It was in Brazil where anthropologist Professor Amanda Kearney’s thinking about Australian Aboriginal people, and the language we use to describe their lives, took the profound turn that has helped usher in a new, optimistic and positive way to view the future of Indigenous culture in Australia.
“I was with academics at the Federal University of Bahia, who were working with Afro funk and jazz groups and bands, and they said to me ‘So, what is cool about being a young Aboriginal person in Australia?’”
“And I thought: it’s amazing, nobody articulates Aboriginality or young Aboriginality as ‘cool’ or as attractive or a positive thing.”
While in Brazil, the idea of black aesthetics and cultural roots was positive – even enviable, “but you start to realise that young people operate in a space in Australia where being young and Indigenous would never be seen as a good thing.”
That was when she coined the term ‘cultural wounding’, which allows for the positive of ‘healing’, even if that healing comes with scar tissue that means the culture develops as something new.
Professor Kearney was an undergraduate when she first met Yanyuwa people from the remote Aboriginal community of Borroloola in the South West Gulf of Carpentaria – an encounter she credits as kicking off her career.
She has returned nearly every year since then, and her passion is undimmed. The words tumble out as she speaks excitedly of the journey of discovery that began more than 20 years ago. “I can get on a roll!” she admits.
“It was meeting women from this very remote community who had said to me they wanted their stories told.
Amanda is an Australian anthropologist, whose academic career has been informed by the disciplines of cultural geography, heritage and ethnic studies. Her career is distinguished by a near 20 year committment to ethnographic fieldwork and collaborative research with Aboriginal communities in northern Australia and New South Wales.
“Nobody articulates Aboriginality or young Aboriginality as ‘cool’ or as attractive or a positive thing.”
“A lot of the men’s stories had already been recorded, but these ladies had said to me, ‘We’re bosses ourselves and we’ve got stories to tell, you should come up some time’.”
Borroloola has a long and sometimes brutal history. It was a far cry from Professor Kearney’s youth, in “a very run-of-the-mill, single parent Gold Coast family.”
It was established in 1901 as a colonial welfare outpost, and drew people in until the 1950s. Many were fleeing the frontier violence that still raged against Aboriginal people, but once in the town, they became increasingly dependent on welfare.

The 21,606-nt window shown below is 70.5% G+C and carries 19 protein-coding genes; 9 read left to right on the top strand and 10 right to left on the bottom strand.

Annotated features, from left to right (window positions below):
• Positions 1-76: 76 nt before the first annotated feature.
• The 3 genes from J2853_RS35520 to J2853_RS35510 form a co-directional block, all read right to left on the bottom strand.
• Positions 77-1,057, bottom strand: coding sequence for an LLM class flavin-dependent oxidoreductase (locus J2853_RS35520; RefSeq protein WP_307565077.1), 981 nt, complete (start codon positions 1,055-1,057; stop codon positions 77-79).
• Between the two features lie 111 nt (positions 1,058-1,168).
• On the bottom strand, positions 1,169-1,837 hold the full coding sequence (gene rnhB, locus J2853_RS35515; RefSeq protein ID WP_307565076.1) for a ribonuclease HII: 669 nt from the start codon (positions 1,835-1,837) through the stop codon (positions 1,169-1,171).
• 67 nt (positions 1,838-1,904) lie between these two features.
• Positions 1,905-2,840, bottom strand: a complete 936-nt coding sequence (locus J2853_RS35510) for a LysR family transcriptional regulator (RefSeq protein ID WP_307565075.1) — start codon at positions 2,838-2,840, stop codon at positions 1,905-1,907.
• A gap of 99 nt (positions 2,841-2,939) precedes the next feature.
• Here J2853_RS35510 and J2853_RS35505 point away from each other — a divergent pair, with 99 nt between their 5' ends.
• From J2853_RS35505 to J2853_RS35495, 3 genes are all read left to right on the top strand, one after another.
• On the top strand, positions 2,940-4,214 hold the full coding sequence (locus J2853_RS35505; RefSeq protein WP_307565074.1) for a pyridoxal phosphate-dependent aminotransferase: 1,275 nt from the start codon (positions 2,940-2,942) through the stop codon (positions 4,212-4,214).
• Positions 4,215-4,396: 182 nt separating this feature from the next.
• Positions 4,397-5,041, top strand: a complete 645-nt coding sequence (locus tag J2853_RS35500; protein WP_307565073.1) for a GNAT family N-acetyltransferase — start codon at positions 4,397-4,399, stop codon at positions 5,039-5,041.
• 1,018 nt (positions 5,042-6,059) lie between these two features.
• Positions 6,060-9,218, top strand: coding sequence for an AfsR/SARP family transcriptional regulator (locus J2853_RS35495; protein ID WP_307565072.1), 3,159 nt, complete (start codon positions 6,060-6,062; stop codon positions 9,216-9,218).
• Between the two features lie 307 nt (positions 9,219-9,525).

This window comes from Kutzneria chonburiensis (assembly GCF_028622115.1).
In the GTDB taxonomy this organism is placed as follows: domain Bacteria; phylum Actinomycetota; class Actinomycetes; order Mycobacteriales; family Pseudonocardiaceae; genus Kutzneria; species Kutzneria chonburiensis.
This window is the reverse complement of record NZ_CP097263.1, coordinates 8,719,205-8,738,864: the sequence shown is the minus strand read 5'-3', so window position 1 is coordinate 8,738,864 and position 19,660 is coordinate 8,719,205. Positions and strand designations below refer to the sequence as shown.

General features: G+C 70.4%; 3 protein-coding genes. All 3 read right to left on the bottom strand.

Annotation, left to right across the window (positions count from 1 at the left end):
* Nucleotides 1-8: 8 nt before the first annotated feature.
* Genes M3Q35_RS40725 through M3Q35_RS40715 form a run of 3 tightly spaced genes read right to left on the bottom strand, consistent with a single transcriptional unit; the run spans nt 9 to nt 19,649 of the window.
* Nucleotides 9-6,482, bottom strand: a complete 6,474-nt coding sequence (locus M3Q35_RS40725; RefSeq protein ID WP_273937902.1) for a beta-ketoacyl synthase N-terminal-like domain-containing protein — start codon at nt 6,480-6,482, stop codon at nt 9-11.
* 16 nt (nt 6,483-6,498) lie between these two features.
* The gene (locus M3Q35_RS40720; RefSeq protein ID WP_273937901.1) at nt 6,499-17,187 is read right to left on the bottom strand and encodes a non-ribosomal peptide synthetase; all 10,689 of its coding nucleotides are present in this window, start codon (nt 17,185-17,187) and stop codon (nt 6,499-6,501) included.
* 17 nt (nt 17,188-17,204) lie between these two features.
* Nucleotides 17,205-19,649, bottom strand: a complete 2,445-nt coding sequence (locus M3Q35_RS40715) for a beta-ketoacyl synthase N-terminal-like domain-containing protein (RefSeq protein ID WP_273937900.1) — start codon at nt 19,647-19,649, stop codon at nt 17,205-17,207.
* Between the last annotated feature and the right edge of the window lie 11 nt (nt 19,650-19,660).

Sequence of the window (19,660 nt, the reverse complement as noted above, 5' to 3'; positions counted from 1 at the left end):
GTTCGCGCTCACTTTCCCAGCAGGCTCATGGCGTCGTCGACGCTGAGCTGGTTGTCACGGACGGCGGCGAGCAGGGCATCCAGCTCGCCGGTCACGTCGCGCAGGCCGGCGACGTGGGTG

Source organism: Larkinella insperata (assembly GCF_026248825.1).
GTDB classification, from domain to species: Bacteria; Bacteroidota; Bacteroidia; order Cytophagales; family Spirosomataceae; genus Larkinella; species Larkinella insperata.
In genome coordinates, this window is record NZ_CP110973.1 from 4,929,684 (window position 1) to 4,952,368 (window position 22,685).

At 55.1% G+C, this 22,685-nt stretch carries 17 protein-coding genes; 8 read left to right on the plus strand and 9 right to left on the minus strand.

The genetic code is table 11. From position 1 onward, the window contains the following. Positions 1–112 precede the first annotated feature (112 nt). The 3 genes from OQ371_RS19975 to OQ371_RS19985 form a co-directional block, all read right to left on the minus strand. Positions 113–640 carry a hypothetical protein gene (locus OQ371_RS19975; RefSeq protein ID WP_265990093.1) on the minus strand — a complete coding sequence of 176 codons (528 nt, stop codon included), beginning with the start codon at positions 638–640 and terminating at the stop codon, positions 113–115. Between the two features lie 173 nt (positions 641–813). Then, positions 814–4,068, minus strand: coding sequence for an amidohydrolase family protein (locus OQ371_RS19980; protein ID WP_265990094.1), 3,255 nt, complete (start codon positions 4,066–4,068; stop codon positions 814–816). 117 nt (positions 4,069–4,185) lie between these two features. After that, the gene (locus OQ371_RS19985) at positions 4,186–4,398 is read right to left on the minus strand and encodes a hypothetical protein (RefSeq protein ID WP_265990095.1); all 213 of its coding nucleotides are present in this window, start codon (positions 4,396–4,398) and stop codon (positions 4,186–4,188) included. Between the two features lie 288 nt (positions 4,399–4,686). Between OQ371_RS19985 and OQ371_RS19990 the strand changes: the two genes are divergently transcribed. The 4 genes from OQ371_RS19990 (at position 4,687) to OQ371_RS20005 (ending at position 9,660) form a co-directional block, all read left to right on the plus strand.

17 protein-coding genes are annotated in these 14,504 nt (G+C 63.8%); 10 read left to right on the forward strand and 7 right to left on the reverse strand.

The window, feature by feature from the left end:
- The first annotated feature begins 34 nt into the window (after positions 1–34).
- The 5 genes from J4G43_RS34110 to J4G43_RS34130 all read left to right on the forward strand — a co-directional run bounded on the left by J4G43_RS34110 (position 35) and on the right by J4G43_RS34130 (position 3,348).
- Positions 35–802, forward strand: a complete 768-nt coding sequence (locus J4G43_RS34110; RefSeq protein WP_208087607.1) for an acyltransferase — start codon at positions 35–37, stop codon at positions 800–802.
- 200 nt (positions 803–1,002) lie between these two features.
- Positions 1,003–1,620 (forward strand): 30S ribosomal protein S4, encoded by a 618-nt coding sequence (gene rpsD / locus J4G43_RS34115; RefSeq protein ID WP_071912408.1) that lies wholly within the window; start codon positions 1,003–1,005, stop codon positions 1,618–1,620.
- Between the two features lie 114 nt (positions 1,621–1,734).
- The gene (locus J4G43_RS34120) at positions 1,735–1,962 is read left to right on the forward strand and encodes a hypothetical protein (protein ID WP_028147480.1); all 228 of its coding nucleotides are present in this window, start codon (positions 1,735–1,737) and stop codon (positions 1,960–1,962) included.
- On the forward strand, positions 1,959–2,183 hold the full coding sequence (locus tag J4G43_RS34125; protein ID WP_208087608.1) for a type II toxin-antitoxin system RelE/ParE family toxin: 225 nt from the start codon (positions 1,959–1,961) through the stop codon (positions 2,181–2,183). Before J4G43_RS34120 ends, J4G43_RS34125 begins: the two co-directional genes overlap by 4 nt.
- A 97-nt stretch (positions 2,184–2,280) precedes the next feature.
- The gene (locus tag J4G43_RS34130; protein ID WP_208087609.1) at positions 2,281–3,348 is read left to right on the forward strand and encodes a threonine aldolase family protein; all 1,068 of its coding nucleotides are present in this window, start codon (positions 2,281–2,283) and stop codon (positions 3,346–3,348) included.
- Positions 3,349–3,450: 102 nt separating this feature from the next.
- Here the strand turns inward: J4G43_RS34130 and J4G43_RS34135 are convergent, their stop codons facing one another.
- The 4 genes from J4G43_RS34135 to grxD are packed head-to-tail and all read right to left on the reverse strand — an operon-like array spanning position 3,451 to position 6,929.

The town also became home to four different language groups living in different family camps: the Yanyuwa, the Garawa, the Gudanji and the Marra.
Professor Kearney studied the work of Yale sociologist Jeffrey Alexander and had even met him. One of the world’s leading social theorists, his work looked at how cultural groups come through horrific episodes.
But she found the language of ‘cultural trauma’ he used, and the implicated state of post trauma, stifling. What was worse, when applied to the Australian context it fed into the narrative that, for the most part, cast Aboriginal peoples in terms of dysfunction.
“The language had come out of the holocaust and particularly violent and horrific histories and I found it at odds with what I was seeing in the community where, on a day-to-day basis, people have an incredible capacity to just get on with things.”
These were people who would tell Professor Kearney about past massacres, the current hardship of their lives, the terrible housing, and their heartbreak at their language vanishing before their eyes, but they had never lost the sense of esteem and worth around being a Yanyuwa person.
“So I was searching for another language better to represent what I saw in day-to-day life where people were trying to thrive again on cultural terms that were their own,” she says.
Often this was at odds with the national narrative.
“Which is why events like the the intervention were devastating. They cast Aboriginal family life as a problem, and yet all of the people I’ve worked with, their greatest investment is in their young people’s future.”
Professor Kearney committed to showcasing this ingenuity, perhaps best expressed through an animation project designed to preserve Aboriginal languages, culture and stories in a form that resonates with young people.
The first, funded but the Sidney Myer Foundation, kicked off in 2008 with the Yanyuwa families of Borroloola. The community did not need to be asked twice.
“Just seeing how people came to terms with a highly technical, visual language made by animators sitting far away was breathtaking, and the sophisticated way the elders made decisions about what needed to happen to safeguard language and knowledge into the future,” she says.
“And hearing people say, ‘Ever since those animations came out I can’t get to bed at night, the kids are just watching them all night’.
“And then you’d hear kids singing in language and singing songlines, and suddenly this knowledge is lively and is being transmitted all around the community. There is a real sense of pride that this incredible animation belongs to that community.”
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